Sesenta y Ocho Voces, Sesenta y Ocho Corazones (also known as 68 voces), is a new initiative from Mexico’s government Fund for The Culture and Arts (FONCA) that seeks to elevate Mexico’s 68 indigenous languages by preserving their myths, legends, poems, and stories in the form of beautifully animated short films. Their goal is to foment pride amongst speakers of these languages, and respect among those who don’t, under premise that “nadie puede amar lo que no conoce” (no one can love what they don’t know.)
From 68 voces project web site:
Indigenous languages encompass a unique view of life and world. With its disappearance, the worldview and cosmogony of each group is lost, losing an important part of humanity.
Based on the premise of "it cannot love what is unknown", this series of animated stories was created. Narrated in its own native language, its goal is to promote the pride, respect, and use of these indigenous Mexican languages among native speakers, and non-native speakers.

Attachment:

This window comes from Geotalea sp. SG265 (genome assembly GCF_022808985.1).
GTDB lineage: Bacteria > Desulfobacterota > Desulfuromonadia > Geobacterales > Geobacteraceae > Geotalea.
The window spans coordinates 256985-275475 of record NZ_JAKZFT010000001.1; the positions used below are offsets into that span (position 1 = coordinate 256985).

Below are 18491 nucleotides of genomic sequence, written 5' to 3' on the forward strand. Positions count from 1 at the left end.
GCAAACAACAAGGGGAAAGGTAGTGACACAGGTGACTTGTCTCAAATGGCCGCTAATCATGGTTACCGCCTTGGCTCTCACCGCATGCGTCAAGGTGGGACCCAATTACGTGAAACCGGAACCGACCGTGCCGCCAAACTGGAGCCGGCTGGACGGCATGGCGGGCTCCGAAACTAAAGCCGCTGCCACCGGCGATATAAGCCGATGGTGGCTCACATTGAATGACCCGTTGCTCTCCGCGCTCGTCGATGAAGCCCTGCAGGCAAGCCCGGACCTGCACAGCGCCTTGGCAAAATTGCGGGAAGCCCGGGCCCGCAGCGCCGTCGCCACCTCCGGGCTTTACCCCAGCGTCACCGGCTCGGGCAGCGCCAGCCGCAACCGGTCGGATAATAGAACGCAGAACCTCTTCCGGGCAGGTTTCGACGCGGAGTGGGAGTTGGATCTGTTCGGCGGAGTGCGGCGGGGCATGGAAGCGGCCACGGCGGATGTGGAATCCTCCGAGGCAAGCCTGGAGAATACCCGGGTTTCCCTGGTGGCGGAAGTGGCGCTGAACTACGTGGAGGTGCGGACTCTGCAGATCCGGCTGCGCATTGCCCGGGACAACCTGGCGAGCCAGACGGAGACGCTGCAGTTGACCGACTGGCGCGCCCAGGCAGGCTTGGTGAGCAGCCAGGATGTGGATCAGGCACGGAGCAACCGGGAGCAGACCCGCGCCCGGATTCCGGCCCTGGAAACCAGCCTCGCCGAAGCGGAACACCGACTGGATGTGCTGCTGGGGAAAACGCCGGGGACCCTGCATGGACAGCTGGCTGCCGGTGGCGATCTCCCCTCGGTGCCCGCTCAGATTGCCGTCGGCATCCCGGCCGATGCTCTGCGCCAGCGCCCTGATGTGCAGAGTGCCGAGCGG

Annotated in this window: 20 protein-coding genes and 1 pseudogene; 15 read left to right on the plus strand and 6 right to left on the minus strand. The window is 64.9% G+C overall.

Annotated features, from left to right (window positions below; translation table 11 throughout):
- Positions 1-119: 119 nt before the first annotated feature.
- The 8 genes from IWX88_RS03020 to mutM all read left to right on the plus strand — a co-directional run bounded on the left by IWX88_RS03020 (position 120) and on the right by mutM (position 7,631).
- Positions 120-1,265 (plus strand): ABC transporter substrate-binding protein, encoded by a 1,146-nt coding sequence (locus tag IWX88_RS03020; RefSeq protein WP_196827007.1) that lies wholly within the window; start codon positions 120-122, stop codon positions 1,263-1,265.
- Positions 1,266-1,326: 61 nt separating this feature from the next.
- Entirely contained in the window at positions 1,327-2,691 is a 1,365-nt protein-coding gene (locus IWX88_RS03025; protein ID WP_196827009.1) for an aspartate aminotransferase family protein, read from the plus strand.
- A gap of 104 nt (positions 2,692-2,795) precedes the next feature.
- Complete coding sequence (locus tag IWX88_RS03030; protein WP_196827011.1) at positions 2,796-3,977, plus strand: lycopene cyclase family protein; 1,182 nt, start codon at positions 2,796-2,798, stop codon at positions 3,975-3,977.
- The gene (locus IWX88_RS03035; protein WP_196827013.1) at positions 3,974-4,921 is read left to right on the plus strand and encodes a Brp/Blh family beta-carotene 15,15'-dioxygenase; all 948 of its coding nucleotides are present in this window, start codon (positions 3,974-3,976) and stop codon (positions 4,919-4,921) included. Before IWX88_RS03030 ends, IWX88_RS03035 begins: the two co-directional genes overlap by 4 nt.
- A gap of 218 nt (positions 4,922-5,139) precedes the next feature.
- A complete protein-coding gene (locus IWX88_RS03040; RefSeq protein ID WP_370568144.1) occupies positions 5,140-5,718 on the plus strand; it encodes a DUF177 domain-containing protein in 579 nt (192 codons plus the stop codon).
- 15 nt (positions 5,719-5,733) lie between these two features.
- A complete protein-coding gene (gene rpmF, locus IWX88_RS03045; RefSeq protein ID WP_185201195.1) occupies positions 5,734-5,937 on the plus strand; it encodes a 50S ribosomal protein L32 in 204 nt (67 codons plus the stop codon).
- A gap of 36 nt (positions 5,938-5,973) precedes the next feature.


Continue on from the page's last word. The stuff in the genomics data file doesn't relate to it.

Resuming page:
At present, 364 language variants are spoken in Mexico, classified in 68 linguistic groups, and 11 linguistic families (INALI, 2008).
At least, one-half of these are in a state of "accelerated extinction."
In this series, seven of these 68 worldviews are portrayed: Huastec, Mayan, Mixtec, Nahuatl, Totonac, Yaqui y Zapotec, through the vision of seven writers and seven graphic illustrators.